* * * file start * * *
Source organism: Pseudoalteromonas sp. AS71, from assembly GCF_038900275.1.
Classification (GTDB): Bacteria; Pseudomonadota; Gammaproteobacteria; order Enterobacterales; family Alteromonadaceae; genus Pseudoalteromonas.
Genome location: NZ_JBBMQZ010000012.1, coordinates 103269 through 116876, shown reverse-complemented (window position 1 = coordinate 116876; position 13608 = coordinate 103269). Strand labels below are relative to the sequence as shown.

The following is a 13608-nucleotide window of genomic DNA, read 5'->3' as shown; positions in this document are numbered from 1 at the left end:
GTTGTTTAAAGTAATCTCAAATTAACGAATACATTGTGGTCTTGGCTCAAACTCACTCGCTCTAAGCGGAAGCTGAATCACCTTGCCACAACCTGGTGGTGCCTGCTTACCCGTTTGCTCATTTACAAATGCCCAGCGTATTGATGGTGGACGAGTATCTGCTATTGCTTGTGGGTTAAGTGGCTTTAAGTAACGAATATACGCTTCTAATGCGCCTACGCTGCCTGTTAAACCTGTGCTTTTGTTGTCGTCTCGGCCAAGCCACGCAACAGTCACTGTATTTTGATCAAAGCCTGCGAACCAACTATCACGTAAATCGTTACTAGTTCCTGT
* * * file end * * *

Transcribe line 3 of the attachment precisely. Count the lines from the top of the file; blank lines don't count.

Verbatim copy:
Genome location: NZ_JBBMQZ010000012.1, coordinates 103269 through 116876, shown reverse-complemented (window position 1 = coordinate 116876; position 13608 = coordinate 103269). Strand labels below are relative to the sequence as shown.